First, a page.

Effects of butter from mountain-pasture grazing cows on risk markers of the metabolic syndrome compared with conventional Danish butter: a randomized controlled study.

Louise Bruun Werner, Lars Hellgren, Marianne Raff, Søren K. Jensen, Rikke A. Petersen, Tue Drachmann, Tine Tholstrup

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    Abstract

    There is considerable interest in dairy products from low-input systems, such as mountain-pasture grazing cows, because these products are believed to be healthier than products from high-input conventional systems. This may be due to a higher content of bioactive components, such as phytanic acid, a PPAR-agonist derived from chlorophyll. However, the effects of such products on human health have been poorly investigated. Objective: To compare the effect of milk-fat from mountain-pasture grazing cows (G) and conventionally fed cows (C) on risk markers of the metabolic syndrome. Design: In a double-blind, randomized, 12-week, parallel intervention study, 38 healthy subjects replaced part of their habitual dietary fat intake with 39 g fat from test butter made from milk from mountain-pasture grazing cows or from cows fed conventional winter fodder. Glucose-tolerance and circulating risk markers were analysed before and after the intervention. Results: No differences in blood lipids, lipoproteins, hsCRP, insulin, glucose or glucose-tolerance were observed. Interestingly, strong correlations between phytanic acid at baseline and total (P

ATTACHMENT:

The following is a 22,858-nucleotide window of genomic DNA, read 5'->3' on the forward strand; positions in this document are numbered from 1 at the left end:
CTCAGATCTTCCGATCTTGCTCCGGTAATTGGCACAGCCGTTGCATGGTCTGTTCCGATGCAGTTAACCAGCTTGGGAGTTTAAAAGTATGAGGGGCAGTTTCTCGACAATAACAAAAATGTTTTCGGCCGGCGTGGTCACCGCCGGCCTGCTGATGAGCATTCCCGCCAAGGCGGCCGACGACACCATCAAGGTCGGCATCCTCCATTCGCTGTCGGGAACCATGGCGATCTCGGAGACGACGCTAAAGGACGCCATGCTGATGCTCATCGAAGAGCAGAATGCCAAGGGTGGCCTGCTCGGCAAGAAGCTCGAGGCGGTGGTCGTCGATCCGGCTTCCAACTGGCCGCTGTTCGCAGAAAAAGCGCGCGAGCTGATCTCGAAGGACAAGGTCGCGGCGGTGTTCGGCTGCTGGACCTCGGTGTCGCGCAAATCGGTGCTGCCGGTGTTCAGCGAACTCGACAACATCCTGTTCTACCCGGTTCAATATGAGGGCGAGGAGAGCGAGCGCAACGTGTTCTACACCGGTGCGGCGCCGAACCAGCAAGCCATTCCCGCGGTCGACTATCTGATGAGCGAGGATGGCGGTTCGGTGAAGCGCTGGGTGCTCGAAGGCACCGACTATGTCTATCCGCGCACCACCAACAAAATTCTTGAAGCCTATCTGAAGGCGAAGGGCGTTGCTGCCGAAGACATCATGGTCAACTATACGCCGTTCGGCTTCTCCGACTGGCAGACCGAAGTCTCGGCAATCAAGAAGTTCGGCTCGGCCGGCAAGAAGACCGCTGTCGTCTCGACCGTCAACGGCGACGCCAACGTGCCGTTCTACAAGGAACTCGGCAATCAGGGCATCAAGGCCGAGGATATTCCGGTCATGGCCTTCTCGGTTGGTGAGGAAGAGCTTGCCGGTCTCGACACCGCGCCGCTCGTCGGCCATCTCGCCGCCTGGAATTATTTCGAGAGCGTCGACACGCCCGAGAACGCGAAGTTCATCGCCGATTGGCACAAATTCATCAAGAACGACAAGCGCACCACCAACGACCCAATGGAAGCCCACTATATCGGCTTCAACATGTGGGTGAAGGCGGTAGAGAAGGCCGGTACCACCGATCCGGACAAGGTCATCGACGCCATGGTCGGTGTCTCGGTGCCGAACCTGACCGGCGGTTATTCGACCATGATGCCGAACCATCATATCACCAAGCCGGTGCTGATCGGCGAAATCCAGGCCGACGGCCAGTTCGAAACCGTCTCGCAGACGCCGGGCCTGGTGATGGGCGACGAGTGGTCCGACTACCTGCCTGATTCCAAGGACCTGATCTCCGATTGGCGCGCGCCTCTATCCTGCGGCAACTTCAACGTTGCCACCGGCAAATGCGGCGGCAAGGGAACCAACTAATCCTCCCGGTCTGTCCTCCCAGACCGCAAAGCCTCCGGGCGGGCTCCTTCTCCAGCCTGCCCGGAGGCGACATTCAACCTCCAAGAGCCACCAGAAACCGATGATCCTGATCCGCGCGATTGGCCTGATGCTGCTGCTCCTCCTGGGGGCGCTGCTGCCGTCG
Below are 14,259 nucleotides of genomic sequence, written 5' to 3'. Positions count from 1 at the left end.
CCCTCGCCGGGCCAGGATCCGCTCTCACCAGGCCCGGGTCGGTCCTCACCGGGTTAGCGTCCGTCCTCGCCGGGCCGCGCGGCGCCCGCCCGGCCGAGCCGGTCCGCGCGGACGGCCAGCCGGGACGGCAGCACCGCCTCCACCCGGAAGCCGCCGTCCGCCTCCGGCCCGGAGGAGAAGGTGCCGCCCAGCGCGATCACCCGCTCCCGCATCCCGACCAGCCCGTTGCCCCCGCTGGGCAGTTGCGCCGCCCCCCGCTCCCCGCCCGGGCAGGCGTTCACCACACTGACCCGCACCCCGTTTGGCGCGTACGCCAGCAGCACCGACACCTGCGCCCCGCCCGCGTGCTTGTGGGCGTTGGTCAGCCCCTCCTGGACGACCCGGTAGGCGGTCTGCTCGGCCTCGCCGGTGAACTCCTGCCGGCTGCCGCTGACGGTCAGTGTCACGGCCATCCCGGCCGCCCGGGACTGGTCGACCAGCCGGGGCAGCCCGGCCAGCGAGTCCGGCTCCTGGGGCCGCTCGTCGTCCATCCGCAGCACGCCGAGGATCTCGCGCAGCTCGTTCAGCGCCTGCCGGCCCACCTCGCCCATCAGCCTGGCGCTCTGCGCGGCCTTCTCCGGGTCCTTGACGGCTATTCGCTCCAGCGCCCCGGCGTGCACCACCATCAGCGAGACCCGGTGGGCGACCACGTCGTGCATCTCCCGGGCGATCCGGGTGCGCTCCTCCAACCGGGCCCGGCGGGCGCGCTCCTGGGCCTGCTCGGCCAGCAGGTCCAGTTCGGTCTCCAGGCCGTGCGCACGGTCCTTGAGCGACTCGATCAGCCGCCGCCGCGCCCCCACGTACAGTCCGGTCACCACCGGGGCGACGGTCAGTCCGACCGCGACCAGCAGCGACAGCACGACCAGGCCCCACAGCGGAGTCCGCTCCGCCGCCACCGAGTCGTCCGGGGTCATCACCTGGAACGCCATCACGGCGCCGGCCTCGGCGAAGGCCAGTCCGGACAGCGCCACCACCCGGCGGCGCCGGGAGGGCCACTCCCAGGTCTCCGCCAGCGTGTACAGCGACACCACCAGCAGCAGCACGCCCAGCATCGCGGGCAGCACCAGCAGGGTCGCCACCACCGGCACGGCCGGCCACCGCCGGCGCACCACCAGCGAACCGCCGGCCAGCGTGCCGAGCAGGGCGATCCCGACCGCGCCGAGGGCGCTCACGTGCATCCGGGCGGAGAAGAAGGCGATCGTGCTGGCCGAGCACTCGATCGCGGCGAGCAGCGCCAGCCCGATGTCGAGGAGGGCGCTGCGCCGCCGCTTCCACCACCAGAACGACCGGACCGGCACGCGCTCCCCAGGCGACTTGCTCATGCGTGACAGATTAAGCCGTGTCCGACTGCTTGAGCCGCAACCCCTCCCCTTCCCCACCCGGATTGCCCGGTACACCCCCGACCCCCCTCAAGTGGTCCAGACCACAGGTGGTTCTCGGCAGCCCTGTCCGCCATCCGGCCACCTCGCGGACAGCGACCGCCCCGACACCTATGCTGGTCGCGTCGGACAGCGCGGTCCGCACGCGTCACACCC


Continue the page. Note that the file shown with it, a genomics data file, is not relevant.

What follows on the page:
Original languageEnglish
    JournalLipids in Health and Disease
    Volume12
    Issue number99
    Number of pages10
    ISSN1476-511x
    DOIs
    Publication statusPublished - 2013

    Keywords

    • GRAZING

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